Flurry of late moves have Steelers in “win-now” mode
PITTSBURGH — Steelers coach Mike Tomlin believes his team’s hectic final week of the preseason had everything to do with the NFL’s decision to move from two roster cut downs to just one and nothing to do with some sort of change in mindset heading into 2017.
Six days, a slew of moves that ranged from big — signing free agent cornerback Joe Haden — to not-so big — acquiring safety J.J. Wilcox from Tampa Bay — are a sign of what Tomlin said the league is doing “globally.”
“It’s a normal procedure for us,” Tomlin said on Tuesday. “We’re always trying to get better this time of year. Always open to signing guys capable of helping us.”
Maybe, but never so many guys expected to make an immediate impact.
Haden will start against his former team on Sunday when the Steelers open the season in Cleveland, just 11 days after signing a three-year deal with Pittsburgh.
Tight end Vance McDonald is listed second on the depth chart after coming over in a trade with San Francisco , but is cramming with tight ends coach James Daniel to get up to speed.
With Mike Mitchell slowly returning from a lower-body injury that kept him out of training camp entirely, Wilcox could go from a reserve role in Tampa Bay to a starter in Pittsburgh in the span of a week.
“I can’t explain it, you’re not prepared for it but you’re excited,” Wilcox said.
The team he’s joining too, even if Wilcox’s arrival came at the tail end of a dizzying few days of moves designed to help the defending AFC North champions make inroads on New England.
While the Steelers have dabbled in additions late in camp before, they’ve rarely done it with players the caliber of Haden, a two-time Pro Bowler in Cleveland, involved.
“Never in my eight years have I ever seen (this),” center Maurkice Pouncey said. “It was a shocker to all of us, especially the guys who have been here a long time and been a part of the organization.”
Probably because it’s a bit of a departure from the way Pittsburgh goes about its business.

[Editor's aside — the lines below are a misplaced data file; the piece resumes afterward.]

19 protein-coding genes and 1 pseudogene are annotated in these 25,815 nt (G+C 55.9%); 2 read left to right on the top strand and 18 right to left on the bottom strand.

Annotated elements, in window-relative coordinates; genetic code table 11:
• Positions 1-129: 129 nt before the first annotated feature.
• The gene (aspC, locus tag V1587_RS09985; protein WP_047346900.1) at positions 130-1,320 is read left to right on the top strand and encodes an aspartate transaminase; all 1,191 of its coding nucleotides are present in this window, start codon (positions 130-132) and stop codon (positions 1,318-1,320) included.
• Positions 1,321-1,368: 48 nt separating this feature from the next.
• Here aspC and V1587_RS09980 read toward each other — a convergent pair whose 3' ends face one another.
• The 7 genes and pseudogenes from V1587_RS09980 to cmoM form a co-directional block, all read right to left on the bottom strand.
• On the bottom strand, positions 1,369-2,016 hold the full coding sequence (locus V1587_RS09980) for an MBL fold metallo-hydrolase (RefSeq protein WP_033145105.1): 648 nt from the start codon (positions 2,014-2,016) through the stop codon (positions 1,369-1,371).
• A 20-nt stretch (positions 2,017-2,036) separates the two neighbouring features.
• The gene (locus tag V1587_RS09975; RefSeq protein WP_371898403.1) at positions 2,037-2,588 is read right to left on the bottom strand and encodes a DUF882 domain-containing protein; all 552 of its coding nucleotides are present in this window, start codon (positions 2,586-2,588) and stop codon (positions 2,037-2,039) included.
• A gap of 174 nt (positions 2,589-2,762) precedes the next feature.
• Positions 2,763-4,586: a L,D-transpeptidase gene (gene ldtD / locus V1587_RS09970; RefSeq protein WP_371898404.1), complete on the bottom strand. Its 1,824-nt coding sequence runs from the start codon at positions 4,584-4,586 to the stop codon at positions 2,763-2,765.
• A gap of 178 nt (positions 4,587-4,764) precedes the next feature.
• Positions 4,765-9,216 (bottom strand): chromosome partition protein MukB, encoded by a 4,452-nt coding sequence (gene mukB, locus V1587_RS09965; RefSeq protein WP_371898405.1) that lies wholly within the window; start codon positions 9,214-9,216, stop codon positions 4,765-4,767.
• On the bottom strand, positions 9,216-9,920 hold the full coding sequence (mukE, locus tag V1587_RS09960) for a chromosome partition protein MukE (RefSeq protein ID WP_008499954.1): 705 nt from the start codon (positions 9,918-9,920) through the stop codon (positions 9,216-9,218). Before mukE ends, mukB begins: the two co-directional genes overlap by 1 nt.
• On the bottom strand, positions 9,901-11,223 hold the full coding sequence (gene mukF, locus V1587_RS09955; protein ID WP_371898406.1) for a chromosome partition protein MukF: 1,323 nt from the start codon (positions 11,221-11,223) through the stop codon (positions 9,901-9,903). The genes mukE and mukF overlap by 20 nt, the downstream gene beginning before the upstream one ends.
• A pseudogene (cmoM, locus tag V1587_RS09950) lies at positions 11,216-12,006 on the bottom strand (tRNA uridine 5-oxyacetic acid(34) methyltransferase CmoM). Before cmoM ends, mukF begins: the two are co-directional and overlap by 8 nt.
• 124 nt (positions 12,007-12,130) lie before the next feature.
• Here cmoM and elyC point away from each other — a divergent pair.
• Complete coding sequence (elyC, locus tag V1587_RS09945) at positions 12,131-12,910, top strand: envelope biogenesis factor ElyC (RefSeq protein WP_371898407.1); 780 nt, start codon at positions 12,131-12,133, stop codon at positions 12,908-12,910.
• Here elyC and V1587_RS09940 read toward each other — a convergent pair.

The Steelers, perhaps as much as any team in the NFL, love to cultivate their own talent. Yet their methodical rebuild over the past three seasons — going from the wild-card round to the divisional round to the AFC championship game — is over.
Quarterback Ben Roethlisberger is offering no guarantees he’ll play beyond this fall. Going out and getting veterans such as Haden and McDonald — who averaged 16.9 yards per reception for the 49ers last season — sent a clear message.
“Some teams are building for the future, we are building for right now,” Roethlisberger said Tuesday on his weekly appearance on 93.7 The Fan.
Tomlin isn’t sure that’s much different than any other season.
“You know how we live,” Tomlin said. “We try to be world champs every year. We’re all in on 2017. “
Part of it is being “all in” right away. The Steelers have been notoriously slow starters recently. They started 3-3 in 2014, 6-5 in 2015 and 4-5 in 2016. All three years ended with playoff berths. All ended with postseason losses on the road.
The best way to reach Minneapolis the first weekend in February is if they get to stay at Heinz Field for as long as possible. Part of the formula is making sure they don’t trip themselves up against teams such as the perpetually rebuilding Browns.
“We can’t stick our toe in the water,” Tomlin said.
Pittsburgh plans to dive in. A healthy roster, one that includes running back Le’Veon Bell, should help. Bell signed his franchise tender after a lengthy sabbatical on Monday.
He’ll practice in pads on Wednesday though Tomlin won’t have a firm idea of how many touches Bell might see against the Browns until later in the week.
Tomlin said he’s comfortable going with rookie third-round pick James Conner if Bell is limited in Cleveland.
Bell’s potential availability is one of the few questions marks. It’s a good problem to have for a team that expects to play deep into winter.
“We’re writing our story, and so let’s write it,” Tomlin said, “(and) not try to analyze it too much.”